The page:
Booksellers are being called on to join in the #mynextread campaign – designed to galvanise readers across Europe.
The campaign, which launched to the public today (21st January) is spearheaded by the European International Booksellers Federation (EIBF) and encourages booksellers and readers to share what they are reading – in print or digital – on social media using the #mynextread hashtag.
The European trade body says it aims to “energise the retail book sector and inspire a new generation of readers.”
Support for the campaign will also illustrate to European Union decision makers that European consumers approve of EIBF’s Book Charter, which argues in favour of consumer choice and against closed eco-system’s like Amazon’s Kindle. The Charter also argues that public funds need to be used to continue the support of public libraries and public policies need to promote a competitive business environment, including the ability of a community-based bookshops to compete on a level playing field with online competitors. A reduced or zero VAT to apply to both paper and e-editions is also argued for in the Charter.
An EIBF spokesperson said: “’Read what you want, when you want, in whatever format you want’ is the #mynextread message. The goal is to promote access, choice and sustainability within the book trade.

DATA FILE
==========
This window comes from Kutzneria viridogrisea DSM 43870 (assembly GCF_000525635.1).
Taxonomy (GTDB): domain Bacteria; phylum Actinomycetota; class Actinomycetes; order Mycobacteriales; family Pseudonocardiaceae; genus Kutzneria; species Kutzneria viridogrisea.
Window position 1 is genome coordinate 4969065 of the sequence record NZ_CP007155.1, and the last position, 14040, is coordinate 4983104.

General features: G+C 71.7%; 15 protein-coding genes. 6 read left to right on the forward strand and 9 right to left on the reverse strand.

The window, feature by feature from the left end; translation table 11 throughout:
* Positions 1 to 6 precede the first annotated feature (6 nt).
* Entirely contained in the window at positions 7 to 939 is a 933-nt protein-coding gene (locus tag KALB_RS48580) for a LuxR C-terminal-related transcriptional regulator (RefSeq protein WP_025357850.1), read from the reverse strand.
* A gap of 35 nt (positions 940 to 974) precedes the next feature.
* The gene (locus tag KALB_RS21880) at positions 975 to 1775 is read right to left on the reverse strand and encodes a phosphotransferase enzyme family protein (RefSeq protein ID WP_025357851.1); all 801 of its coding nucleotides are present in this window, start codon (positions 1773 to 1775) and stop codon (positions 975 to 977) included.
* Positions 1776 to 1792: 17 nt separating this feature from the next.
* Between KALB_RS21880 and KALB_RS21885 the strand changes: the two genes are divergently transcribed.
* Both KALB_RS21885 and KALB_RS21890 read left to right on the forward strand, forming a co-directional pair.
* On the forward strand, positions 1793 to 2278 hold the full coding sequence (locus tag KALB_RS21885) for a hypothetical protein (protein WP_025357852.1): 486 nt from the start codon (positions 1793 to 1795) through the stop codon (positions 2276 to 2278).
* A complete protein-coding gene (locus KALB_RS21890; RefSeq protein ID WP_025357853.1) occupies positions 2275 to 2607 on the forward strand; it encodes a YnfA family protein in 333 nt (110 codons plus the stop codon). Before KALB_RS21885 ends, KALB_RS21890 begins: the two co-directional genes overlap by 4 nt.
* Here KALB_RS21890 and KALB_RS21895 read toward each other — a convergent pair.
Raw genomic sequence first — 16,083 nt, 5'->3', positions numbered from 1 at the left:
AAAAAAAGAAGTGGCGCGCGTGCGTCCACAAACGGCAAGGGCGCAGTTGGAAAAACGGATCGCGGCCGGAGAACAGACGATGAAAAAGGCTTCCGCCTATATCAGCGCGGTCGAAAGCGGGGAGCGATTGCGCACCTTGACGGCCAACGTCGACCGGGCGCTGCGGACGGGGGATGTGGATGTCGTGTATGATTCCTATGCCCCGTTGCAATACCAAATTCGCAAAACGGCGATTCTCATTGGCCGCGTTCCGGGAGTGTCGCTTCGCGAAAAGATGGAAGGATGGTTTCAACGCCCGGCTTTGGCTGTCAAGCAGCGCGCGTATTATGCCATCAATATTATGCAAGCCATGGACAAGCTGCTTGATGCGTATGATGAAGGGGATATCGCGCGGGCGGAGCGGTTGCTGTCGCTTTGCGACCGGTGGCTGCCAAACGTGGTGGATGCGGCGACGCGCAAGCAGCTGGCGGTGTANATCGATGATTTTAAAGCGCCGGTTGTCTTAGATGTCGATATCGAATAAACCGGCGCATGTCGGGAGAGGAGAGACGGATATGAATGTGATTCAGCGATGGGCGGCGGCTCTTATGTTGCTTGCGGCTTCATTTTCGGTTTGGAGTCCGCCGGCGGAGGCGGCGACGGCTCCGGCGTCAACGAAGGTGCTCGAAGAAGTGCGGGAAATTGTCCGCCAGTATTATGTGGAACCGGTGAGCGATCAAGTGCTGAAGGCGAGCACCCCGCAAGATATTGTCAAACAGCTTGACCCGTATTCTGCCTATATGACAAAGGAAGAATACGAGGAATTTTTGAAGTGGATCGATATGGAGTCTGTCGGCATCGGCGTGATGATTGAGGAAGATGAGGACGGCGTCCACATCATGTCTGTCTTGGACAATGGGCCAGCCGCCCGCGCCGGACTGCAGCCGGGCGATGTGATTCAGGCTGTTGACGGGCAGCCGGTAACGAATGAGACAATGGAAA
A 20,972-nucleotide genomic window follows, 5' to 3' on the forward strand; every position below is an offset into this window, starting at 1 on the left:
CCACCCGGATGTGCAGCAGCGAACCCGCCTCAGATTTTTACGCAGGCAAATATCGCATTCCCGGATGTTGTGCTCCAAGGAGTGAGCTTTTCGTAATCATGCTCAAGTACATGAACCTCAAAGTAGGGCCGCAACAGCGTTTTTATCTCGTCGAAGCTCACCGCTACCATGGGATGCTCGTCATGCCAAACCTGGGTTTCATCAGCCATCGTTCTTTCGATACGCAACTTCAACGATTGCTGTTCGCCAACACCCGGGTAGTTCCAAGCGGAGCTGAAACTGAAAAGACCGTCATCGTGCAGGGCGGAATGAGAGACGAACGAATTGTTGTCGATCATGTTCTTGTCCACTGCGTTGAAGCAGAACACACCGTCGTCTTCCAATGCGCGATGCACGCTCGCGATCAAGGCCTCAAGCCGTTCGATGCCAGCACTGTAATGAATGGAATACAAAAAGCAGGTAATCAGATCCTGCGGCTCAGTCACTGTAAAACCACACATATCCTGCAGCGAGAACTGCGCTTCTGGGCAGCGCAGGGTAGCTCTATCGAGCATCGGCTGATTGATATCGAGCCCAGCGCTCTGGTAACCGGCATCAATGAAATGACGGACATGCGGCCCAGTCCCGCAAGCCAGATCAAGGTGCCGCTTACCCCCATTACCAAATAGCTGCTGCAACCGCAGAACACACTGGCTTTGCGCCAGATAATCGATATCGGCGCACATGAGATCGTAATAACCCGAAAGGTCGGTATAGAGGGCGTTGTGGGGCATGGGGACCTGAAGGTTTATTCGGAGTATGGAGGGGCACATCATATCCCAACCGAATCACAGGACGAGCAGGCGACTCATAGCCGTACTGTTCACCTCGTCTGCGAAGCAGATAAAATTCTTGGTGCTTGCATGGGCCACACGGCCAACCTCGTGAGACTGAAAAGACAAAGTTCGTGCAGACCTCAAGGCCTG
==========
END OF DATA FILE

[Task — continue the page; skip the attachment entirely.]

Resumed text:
Booksellers and readers have been put at the heart of the campaign and #mynextread is for them.”
All booksellers are invited to join the campaign, with EIBF providing participants with free templates and personalized bookmarks with bookshop logos, bags and tee-shirts from this link. News of the campaign was first reported last October.
At the time, Jean-Luc Treutenaere, president of the Syndicat des Distributeurs de Produits Culturels in France, said: “As booksellers, we are absolutely convinced that there is nothing more important for everyone in the book industry than to continually broaden consumer access to books. In a world that is changing rapidly, all of us - authors, publishers, booksellers, distributors, agents, librarians, etc - have an obligation to work together to ensure that nothing interferes with the ability of consumers to read what they want, when they want, in whatever format they want. And, at the same time, to recognise that despite all the leaps forward in technology, physical places - bookstores and libraries - remain the best places for consumers to discover books.”